Ruth Findlay speaks to mental health first aid instructor, Andy Elwood, about how self care is good for you, your team and your business.
Self care has never been as important as it was during 2020. No doubt this will continue to be the case as we move into the new year.
We will still have to deal with the pandemic itself, its economic and social effects, and undoubtedly more changes to the way we live and work. Yet with so much to do and so much to deal with, we can often feel selfish or guilty about taking time for ourselves.
I spoke to Andy Elwood about what self care really is, why it is necessary and how you can embrace it without feeling bad.
What does self care mean?
Andy Elwood: Self care is part of looking after your own overall health and wellbeing; there is no ‘health’ without mental health as well.
It’s making time to rest, relax and recharge in whatever way works for you. Being your own best friend – particularly when it comes to the way we talk to ourselves, which we all do. And remembering that life is a marathon rather than a sprint.
Why do you think so many of us find it difficult to make time for self care?
Andy Elwood: Life is so often 24/7 with our laptops and mobile phones. As well as the ability to connect to the internet at all times and work remotely from anywhere and at any time.
In that environment it is very easy not to make down time for yourself to rest and recharge.
There is so much to do and we tend to think we have to achieve everything today. COVID-19 has exacerbated this in that it has given us extra workload, different ways of working, different problems to solve and it all seems to need to be done now.
Why is it so important to practise self care for yourself and for those around us?
Andy Elwood: Self care is not selfish; it’s having self focus. Not looking after yourself can easily lead to burnout.
However, if you put your own oxygen mask on first, you will not only be looking after yourself, you will also be more able to look after others, especially if you’re the leader of a team.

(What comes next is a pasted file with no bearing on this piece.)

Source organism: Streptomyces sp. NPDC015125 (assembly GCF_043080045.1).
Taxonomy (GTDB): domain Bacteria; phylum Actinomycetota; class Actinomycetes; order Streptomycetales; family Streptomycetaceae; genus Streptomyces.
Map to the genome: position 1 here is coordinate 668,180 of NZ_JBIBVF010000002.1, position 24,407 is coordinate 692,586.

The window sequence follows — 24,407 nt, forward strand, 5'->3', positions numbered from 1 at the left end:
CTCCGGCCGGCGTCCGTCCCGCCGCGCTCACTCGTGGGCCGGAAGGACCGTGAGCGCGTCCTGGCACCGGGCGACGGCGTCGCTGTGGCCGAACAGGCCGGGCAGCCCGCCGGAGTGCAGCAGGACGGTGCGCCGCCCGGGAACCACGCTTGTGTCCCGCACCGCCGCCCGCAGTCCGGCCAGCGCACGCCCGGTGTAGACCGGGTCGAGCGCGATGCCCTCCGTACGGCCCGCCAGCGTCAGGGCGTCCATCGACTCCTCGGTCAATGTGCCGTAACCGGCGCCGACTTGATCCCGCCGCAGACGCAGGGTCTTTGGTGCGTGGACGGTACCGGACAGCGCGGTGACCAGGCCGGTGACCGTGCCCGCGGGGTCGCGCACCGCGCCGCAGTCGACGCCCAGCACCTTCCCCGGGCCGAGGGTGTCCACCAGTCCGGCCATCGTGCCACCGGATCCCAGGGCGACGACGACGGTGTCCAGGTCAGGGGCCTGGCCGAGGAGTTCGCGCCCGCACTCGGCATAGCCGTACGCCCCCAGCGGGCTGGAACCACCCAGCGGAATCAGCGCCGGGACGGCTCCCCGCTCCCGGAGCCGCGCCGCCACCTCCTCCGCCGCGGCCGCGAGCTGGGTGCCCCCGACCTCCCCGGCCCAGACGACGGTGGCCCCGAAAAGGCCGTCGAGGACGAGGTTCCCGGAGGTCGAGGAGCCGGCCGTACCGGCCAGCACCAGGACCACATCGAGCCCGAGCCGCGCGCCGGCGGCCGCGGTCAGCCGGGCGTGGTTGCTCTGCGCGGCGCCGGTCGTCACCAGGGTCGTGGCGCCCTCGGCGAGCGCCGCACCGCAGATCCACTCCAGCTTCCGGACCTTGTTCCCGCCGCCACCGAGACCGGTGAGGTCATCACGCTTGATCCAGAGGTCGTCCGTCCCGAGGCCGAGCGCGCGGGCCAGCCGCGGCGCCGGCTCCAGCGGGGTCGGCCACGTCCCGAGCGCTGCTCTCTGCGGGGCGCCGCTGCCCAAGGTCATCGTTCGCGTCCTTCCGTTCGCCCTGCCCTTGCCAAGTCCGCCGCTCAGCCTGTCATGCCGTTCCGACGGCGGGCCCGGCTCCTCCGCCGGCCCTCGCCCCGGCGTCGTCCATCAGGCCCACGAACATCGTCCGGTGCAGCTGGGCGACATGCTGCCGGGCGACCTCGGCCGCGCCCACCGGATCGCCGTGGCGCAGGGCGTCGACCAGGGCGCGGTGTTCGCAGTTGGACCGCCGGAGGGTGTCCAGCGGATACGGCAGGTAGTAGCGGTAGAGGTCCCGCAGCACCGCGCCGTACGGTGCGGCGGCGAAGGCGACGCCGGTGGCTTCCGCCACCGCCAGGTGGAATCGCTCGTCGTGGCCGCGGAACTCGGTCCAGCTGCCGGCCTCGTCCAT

We’re always sprinting on a hamster wheel. But really if we slow down the pace, we can focus more and be more productive. Isn’t that what we all really want? To work productively but work less, or at least less manically.
Taking time away from work, even if it’s just having a short walk on your dinner break, frees your mind up. That is often when you have a great idea or find the solution to a problem.
Looking after yourself mentally impacts the shadow you cast as a leader on the rest of your team. This in turn affects the culture of your organisation.
What practical tips do you have to help people practise self care?
Andy Elwood: Sleep is a huge part of self care. Research shows that humans can survive longer without food than sleep. So we need to prioritise having good quality sleep and putting a routine in place.
Self care needs to be carried out regularly, ideally daily but at least weekly. We don’t need to do anything particularly formal or lengthy. But create ‘wellbeing windows’ throughout your day or week.
You can do anything – you just need to find what works for you, and it can be fun experimenting! For some people it’s building Lego or doing a jigsaw. For others it is training for a triathlon or a slow walk with the dog.
Remain mindful. That means staying in the moment and using your senses to focus on what is happening. For example, if you go for a walk, notice how the ground feels beneath your feet. Notice the colours in the trees, the smells around you, etc.
Just take your mind away from the emails, the bills, the difficult conversations and have a break.
Being in the moment is one of the five ways to wellbeing. You can read more about the four other ways in this recent blog: www.practiceplan.co.uk/five-ways-to-well-being.
It’s also important to learn to say ‘no’. For example, if you planned to spend an afternoon doing your self care activity and someone asks you to do something else, have the confidence that what you have planned is important enough for your own health that you can say no.
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